Beginning at Ebenezer Fiske's Home Site

Remains of Ebenezer Fiske's home at the beginning of our route We begin our bike ride on the far end of the park. There is no visitors center or notable parking lot to signify the beginning of the route. Instead, there is a small pullout across the street from the remains of a home. This is the best place to park if you will be biking close to or after sunset. Many of the park's lots are gated and locked at sunset.

There is a path out behind the remains shown above, which leads to the remains of another building, which is a very short walk and an interesting site. I tried to get more information about these sites from the ranger at the visitor's center, but she did not know anything about this site.

The path begins on the side of the street where the parking lot is. It goes into the woods and continues on a wide path, and at times intersects with small side roads where you need to watch for traffic.

Visitor's Center

The path comes out to a shoulder along Route 2A and then continues to the back of the visitor's center. The visitor's center has water, rest rooms, and rangers who can answer most questions about what you saw on the trail. There is a multimedia presentation that runs about 20 or 25 minutes that is really nice and ties together the sites you see on the path with the history of the day that began with Paul Revere's ride.

Paul Revere's Capture Site

Continuing on the trail (or returning to the trail from a pit stop), you will go by several numbered poles, marking several sites where the Nelson houses once stood. To your left is the main visitor's parking lot, which is where most people begin their walks and bike rides in the park.

Shortly past that area, you will see Paul Revere's capture site commemorated by a large rock with inscriptions on the right. A few hundred yards past that point, the trail ducks into an underground tunnel. This next part of the ride is very pleasant and scenic.

William Smith's House

William Smith house on a hill harpsichord blue washed walls and fireplace in the house

This site is only opened for limited hours, so check with the park schedule if you wish to visit the interior. We were fortunate enough to finally arrive at a time that it was open. There was a ranger playing a harpsichord who took time out to talk about the home.

Hartwell Tavern

The historical Hartwell Tavern (1733), is usually open. This is the place that reenactors show up, and a musket demonstration occurs in the back several times a day. The park ranger told us about the women of the nearby town of Pepperell that had their own unit to protect their homes and property when the men left to fight. The house is set up with items that reflect the period, and we saw a demonstration on how linen was made. The sign in front has a horse on one side letting travelers know that they could house their livestock there, and the other side of the sign has a rider letting people know that people could stay there.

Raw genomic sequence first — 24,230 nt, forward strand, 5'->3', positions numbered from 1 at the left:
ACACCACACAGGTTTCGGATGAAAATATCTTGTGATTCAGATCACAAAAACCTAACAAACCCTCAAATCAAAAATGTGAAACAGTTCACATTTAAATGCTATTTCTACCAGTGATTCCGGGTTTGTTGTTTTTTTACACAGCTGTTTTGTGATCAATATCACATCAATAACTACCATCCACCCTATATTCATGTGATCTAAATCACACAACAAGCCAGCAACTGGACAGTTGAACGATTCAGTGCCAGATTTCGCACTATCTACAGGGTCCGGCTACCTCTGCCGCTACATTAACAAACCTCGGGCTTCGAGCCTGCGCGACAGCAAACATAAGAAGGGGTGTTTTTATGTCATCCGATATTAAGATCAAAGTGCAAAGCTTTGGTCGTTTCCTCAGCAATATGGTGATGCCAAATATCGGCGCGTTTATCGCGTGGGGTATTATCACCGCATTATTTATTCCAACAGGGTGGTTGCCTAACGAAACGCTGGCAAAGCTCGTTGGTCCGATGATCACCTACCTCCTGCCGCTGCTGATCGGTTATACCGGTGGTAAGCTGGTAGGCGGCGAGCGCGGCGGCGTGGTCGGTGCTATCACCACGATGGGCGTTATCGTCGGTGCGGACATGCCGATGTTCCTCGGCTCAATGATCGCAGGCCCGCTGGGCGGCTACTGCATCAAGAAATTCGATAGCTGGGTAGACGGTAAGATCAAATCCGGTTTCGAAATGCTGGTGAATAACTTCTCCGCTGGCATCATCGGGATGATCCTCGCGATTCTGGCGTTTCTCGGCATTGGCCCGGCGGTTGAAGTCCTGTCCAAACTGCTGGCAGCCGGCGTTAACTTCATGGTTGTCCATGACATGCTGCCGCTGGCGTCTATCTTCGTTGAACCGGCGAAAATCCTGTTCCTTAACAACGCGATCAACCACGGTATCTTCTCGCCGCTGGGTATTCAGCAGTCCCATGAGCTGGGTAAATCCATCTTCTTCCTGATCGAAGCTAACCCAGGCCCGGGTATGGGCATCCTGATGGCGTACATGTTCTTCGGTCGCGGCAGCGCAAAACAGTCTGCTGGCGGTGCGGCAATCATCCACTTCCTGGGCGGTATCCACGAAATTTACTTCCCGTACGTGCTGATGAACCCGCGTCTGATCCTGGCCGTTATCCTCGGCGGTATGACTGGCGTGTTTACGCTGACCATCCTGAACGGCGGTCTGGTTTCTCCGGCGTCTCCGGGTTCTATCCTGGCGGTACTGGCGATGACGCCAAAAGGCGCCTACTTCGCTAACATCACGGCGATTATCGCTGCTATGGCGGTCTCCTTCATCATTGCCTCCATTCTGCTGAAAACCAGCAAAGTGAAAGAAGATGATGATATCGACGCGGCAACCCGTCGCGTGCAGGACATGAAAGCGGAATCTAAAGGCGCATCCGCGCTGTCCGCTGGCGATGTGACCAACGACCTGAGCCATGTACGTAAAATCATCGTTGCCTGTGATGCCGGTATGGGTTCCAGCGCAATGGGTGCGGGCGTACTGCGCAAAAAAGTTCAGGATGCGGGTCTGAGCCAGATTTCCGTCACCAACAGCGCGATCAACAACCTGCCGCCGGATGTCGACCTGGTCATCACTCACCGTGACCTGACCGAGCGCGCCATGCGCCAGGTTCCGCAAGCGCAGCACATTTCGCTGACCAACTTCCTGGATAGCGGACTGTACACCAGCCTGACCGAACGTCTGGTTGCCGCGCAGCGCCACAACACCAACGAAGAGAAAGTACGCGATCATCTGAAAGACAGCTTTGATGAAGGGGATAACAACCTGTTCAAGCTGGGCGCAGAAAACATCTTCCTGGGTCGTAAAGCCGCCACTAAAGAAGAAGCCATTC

The first walking bridgeThe path continues over the first of two long bridges where you must get off of your bike and walk. It is important to walk your bike along this part of the trail because the bridge makes sharp turns and it is a notable drop down if you tumble into the wetlands below. There are also people walking along the path and it is hard to see them around the tall grasses.

This part of the trail is beautiful due to the purple loosestrife. Though it is pretty, it is destroying the wetlands and the animal life in the area. The park is researching how to rid the areas of this plant.

The path exits the woods and continues through a field and back towards the road.

There are several sections of the trail that cross private businesses following this point, and the park has posted signs in these areas requesting that you walk your bikes through these parking lots.

End of the Trail

Mariam House at the end of the trail

The path officially ends at the Meriam House. We have crossed the street in several places to follow trails, but all have come to a quick dead end or to private land.

Even though this is the end of the trail, we are only half way done with our biking, because now we have to retrace our path back to the car. From this spot, it it also possible to turn on to Lexington road and ride to the Wayside House, which is part of the park, and the Orchard House.


map showing the bike route through Minute man National Historical Park